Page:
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Loes H. C. Janssen; Marie-Louise J. Kullberg; Bart Verkuil (et al.)
Shazeen Suleman; Yasmine Ratnani; Katrina Stockley (et al.)
OVID-19 has affected Indonesian women and men differently. Although men are more likely to die from the pandemic, women’s mental health is taking a bigger toll. With school closures many women are now spending more time helping their children with schoolwork, and other forms of unpaid care and domestic work have also increased at home. As a result of the crisis, women’s paid work time and access to public transit have decreased, putting their livelihoods at stake. At a time when social distancing measures have rendered traditional data collection methods impossible, these effects are hard to capture. In response to this challenge, UN Women’s has partnered with Indosat Ooredoo to find innovative solutions to pursue data collection. These timely findings are important to inform response policies that meet the needs of women and men.
Milla Salin; Anniina Kaittila; Mia Hakovirta (et al.)
Maria Cusinato; Sara Iannattone; Andrea Spoto (et al.)
Youngsoo Jang; Minchul Yum
COVID-19 in Asia-Pacific has added to the multitude of risks that the region faces intersecting with natural hazards, conflicts and fragility. More than any previous disaster, the novel coronavirus has exposed underlying risks and vulnerabilities and challenged the traditional notion of risk. The impact on population groups with pre-existing vulnerabilities has been particularly severe especially where the health crisis has turned into a humanitarian and economic crisis. Moreover, national and local crises are currently exacerbated by the simultaneous sufferings of over 200 countries due to COVID-19. As the waves of the pandemic rise and fall, lessons from past disasters and epidemics can offer valuable insights for COVID-19 socioeconomic recovery. The study highlights learnings from past disasters and features 10 lessons and good practices from Asia-Pacific.
The COVID-19 pandemic has created the largest disruption of education systems in history, affecting nearly 1.6 billion school-age children in more than 190 countries. Already last year, 250 million school-age children being out of school, the world was facing a “learning crisis”. But now with the COVID-19 pandemic, this crisis could turn into a generational catastrophe. While many children will continue with their education once schools reopen, others may never return to school. Current estimates indicate that 24 million children will never return to the classroom and among those, disproportional number of girls. To avert this crisis, we need to reimagine how we deliver good quality and inclusive education to the world children. Among other things, this calls for urgent investments in school health and nutrition programmes and create the conditions for children to lead healthy lives. This also includes health and nutrition literacy offered through the curriculum and through counselling in the school health services which provides young people with knowledge, skills, values, culture and behaviours they need to lead healthy, empowered lives.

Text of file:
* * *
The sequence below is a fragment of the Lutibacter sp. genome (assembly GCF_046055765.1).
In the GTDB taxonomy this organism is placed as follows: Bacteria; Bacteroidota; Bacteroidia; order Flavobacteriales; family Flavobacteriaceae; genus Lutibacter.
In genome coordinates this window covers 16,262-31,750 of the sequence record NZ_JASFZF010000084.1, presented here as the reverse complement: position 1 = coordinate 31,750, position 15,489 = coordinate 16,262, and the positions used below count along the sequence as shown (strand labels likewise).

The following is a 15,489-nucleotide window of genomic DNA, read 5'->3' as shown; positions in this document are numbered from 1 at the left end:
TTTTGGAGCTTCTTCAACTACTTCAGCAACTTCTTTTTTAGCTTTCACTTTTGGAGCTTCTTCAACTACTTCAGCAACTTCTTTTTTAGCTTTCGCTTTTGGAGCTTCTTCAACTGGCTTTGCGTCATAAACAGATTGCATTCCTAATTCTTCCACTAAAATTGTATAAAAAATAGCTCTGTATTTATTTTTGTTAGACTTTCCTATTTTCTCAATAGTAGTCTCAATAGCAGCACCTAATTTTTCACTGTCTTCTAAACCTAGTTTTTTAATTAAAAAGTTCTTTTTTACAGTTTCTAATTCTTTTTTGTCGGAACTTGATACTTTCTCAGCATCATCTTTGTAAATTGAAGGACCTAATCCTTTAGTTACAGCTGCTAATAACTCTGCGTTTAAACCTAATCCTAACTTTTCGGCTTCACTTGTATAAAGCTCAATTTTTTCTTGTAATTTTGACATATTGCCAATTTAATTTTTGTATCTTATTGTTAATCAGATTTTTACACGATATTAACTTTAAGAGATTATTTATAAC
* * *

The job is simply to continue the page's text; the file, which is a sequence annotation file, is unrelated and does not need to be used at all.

Adolescent girls' education contributes to a virtuous cycle that has proven positive impact on sustainable development. This report aims to examine progress and persistent gaps in our efforts to achieve gender equality in and through education since the adoption of the Beijing Declaration and Platform for Action in 1995, and to identify priority actions to be implemented within the Beijing+25 process, the Generation Equality Forum's Action Coalitions, and the Sustainable Development Goals. It shows the importance of adolescent girls' education and provides recommendations for collective action – in particular on three priority levers: Comprehensive sexuality education; the participation of adolescent girls in science, technology, engineering and mathematics (STEM); and the development of adolescent girls' leadership – drawing in particular on consultation processes among international organizations, civil society and adolescent girls in the run-up to the Forum. In all areas, specific levers, intersectoral approaches and multi-stakeholder partnerships are promoted.
UNICEF Innocenti's Children and COVID-19 Library is a database collecting research from around the world on COVID-19 and its impacts on children and adolescents.
Read the latest quarterly digest on violence against children and women during COVID-19.
The first digest covers children and youth mental health under COVID-19.
Subscribe to updates on new research about COVID-19 & children
COVID-19 & Children: Rapid Research Response